• Katey @ Bonne Santé says:

      Sarah – thank you for the extremely thoughtful comment.
      I totally agree that sometimes it’s not as easy as just ‘choosing’ one way or another – and it sounds as if your situation has a lot of added implications that would certainly make it hard!
      I guess you just need to overcome the logistics and try to minimise stress right now. But what a fantastic area to work in! Best of luck getting everything sorted.
      Actually i’m from Sydney, but do love Perth – gorgeous city. Next time i’m there, I will definitely be visting Madeline – how awesome to find a veg-friendly naturopath! Thanks for the tip 🙂

  • Amanda says:

    I just found your blog after reading your post on high on health. This post was absolutely perfect for me to read right now! I just graduated from college in December with an degree in Studio Art (minor in Photo and Art History) and I knew for the past year or so that I had no intention to go into the art world when I was done with college. I stuck it out and finished the degree since I was more than 3/4th of the way through with it and it’s good to be able to put down that I have a bachelors degree in anything on a resume… BUT then I had to figure out what to do… and actually, I’m still trying to figure that out. My health, the health/well being of others (including animals), and the health/well being of the planet are my passions and I’m trying to figure out how to roll those up into some sort of career path. I’m not sure what I’m doing yet (yoga? nutrition coach? non-profit work?), but hearing that it’s OKAY to change your mind was good for me to read for now! THANKS!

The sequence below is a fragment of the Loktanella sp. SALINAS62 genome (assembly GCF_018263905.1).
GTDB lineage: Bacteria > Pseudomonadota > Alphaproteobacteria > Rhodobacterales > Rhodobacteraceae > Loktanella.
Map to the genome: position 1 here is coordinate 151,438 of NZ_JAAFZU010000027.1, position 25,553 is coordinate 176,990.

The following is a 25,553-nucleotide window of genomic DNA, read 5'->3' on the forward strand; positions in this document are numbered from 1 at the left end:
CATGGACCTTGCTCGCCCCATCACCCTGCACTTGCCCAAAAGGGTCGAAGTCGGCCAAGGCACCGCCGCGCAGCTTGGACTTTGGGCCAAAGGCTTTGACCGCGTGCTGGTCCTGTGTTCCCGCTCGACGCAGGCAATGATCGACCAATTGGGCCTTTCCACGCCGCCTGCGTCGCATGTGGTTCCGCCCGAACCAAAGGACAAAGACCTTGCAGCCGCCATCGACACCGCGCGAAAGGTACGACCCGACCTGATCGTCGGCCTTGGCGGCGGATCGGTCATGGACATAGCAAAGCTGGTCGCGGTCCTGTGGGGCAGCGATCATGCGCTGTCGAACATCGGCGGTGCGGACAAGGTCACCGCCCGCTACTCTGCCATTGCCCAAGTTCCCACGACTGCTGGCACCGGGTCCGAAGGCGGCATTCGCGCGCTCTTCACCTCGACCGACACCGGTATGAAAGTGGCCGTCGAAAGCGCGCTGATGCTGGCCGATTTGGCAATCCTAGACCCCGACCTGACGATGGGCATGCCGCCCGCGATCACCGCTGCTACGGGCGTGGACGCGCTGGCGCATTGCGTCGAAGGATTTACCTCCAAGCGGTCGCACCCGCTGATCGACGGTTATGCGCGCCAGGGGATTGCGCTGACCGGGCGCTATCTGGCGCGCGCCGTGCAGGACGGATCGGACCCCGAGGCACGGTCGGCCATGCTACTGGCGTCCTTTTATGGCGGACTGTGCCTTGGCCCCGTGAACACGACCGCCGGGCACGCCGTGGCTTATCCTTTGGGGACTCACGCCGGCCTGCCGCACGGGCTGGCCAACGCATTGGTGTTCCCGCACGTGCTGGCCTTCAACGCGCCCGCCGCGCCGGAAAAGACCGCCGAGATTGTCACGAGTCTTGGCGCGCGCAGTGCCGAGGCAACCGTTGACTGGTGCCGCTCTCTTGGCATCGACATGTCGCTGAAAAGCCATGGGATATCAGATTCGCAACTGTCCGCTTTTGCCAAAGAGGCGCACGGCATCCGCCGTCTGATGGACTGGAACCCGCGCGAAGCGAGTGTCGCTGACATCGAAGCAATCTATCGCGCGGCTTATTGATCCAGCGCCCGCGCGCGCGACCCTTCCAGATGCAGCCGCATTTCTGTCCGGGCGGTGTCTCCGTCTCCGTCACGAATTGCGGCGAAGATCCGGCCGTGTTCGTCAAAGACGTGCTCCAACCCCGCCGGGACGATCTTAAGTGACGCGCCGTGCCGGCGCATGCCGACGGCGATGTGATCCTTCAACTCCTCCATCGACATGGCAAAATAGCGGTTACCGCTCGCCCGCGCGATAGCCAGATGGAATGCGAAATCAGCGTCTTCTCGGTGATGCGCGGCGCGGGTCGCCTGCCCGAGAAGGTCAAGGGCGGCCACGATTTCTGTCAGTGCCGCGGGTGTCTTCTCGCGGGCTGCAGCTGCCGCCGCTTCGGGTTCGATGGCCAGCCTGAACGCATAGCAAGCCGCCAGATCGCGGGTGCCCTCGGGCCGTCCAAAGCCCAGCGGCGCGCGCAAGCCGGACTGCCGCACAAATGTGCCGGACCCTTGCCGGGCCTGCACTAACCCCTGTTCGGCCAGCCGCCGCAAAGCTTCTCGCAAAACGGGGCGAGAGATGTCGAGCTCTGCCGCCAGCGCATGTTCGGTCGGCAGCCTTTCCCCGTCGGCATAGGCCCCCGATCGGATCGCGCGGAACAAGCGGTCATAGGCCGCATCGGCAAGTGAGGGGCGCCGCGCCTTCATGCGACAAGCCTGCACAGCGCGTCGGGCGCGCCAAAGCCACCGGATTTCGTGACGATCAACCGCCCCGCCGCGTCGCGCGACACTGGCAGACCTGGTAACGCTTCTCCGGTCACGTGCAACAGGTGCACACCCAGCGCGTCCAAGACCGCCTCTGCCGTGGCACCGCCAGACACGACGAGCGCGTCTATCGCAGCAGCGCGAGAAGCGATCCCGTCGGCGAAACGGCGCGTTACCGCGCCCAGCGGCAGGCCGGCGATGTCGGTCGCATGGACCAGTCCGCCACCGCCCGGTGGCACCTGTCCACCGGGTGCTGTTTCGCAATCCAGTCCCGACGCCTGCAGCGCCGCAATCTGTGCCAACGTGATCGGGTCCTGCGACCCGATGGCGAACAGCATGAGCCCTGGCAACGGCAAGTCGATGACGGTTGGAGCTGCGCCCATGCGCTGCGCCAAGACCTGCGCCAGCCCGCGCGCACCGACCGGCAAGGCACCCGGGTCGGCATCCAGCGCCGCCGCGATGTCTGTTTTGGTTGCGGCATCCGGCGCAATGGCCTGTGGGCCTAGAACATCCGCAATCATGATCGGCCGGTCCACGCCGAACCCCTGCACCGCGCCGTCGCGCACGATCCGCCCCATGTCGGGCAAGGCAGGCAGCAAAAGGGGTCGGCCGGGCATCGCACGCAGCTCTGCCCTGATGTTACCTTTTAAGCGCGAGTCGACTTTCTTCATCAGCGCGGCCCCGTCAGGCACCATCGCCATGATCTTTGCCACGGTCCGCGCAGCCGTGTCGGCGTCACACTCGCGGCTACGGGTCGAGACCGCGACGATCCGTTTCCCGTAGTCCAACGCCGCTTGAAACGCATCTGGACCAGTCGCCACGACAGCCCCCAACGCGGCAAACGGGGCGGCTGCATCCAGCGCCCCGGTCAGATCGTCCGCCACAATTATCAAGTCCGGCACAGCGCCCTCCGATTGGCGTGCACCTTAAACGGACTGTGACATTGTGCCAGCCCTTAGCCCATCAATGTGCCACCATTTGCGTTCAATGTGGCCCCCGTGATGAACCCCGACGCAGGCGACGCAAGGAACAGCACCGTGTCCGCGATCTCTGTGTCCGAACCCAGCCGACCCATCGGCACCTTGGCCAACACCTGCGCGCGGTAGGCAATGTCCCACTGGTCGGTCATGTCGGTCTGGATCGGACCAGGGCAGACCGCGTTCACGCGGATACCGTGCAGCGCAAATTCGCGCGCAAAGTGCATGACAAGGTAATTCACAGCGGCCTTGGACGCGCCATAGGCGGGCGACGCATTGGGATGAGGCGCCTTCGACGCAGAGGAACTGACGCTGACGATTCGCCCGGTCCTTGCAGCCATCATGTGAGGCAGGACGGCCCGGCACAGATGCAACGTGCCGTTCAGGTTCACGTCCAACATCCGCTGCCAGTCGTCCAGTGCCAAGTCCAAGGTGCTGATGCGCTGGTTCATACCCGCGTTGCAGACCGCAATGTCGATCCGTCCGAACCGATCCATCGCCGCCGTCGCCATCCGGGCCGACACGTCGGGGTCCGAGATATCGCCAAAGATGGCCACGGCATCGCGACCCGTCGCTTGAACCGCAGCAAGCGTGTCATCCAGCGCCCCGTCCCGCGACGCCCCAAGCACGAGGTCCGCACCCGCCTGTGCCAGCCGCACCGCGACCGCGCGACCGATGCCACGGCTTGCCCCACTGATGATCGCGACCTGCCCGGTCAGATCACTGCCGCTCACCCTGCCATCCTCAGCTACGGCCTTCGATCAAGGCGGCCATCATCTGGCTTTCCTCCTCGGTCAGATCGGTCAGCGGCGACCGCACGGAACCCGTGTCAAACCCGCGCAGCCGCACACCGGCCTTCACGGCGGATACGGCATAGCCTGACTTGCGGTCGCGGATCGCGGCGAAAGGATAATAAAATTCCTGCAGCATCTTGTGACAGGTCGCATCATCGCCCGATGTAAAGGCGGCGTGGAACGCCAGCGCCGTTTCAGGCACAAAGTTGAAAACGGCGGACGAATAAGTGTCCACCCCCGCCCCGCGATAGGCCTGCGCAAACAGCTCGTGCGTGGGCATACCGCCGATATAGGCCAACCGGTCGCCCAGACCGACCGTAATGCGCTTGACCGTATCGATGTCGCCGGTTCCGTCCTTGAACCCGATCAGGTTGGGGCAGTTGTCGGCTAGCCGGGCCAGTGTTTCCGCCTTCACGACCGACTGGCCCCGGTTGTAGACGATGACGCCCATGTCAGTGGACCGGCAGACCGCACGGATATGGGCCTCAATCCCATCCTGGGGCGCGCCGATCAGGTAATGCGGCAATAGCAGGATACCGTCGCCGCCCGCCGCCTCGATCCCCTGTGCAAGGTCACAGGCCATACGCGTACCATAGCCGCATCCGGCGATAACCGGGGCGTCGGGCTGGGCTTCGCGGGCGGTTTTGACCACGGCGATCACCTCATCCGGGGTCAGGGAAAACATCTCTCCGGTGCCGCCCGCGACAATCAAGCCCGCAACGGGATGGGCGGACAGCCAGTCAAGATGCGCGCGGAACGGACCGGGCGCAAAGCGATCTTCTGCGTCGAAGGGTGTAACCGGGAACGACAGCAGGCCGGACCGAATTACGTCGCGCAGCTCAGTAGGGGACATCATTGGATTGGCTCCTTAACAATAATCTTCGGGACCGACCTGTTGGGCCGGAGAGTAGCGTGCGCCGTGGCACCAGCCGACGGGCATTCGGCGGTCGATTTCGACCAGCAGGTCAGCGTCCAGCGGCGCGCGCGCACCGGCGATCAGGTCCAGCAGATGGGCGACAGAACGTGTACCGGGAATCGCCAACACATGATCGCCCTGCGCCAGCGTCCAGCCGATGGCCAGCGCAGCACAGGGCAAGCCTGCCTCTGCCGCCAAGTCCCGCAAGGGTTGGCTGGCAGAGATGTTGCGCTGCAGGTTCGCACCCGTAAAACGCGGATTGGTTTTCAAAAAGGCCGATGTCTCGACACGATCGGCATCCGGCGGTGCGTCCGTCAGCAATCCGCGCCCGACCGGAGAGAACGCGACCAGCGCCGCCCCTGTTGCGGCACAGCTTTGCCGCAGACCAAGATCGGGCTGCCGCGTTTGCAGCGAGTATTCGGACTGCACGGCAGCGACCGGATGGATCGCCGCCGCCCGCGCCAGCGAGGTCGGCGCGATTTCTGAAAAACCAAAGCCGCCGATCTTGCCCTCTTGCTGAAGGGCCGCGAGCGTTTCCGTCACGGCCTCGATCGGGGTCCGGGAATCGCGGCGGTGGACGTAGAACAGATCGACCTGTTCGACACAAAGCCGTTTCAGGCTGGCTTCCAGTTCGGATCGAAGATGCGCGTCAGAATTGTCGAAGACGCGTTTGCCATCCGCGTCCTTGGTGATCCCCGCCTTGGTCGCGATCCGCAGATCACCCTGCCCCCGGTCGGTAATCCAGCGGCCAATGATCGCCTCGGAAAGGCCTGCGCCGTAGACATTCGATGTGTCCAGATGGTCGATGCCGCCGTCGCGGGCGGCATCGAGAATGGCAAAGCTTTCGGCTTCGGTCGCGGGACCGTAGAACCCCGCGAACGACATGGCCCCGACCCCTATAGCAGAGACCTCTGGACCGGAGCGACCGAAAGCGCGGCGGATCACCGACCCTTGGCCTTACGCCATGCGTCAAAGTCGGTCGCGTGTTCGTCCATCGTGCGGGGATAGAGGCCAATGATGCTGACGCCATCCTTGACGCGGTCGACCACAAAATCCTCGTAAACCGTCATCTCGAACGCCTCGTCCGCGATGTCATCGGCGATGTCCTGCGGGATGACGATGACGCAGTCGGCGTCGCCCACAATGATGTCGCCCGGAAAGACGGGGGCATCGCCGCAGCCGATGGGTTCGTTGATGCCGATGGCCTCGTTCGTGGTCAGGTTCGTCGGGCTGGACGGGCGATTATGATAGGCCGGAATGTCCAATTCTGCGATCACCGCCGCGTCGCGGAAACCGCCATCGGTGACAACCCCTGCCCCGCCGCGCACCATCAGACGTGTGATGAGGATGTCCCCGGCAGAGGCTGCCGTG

• Katey @ Bonne Santé says:

      Hehe thanks Amanda – I loved reading your comment. It is great to have that qualification, even if it’s not exactly the field you see yourself in, in the long run. Sporting impressive letters after you name also looks awesome on paper!
      I’m right there with you being baffled about choosing just one area of interest though…can’t we just be professionally healthy?!

  • Amanda says:

    OH! and I love your writing style! You made me laugh 🙂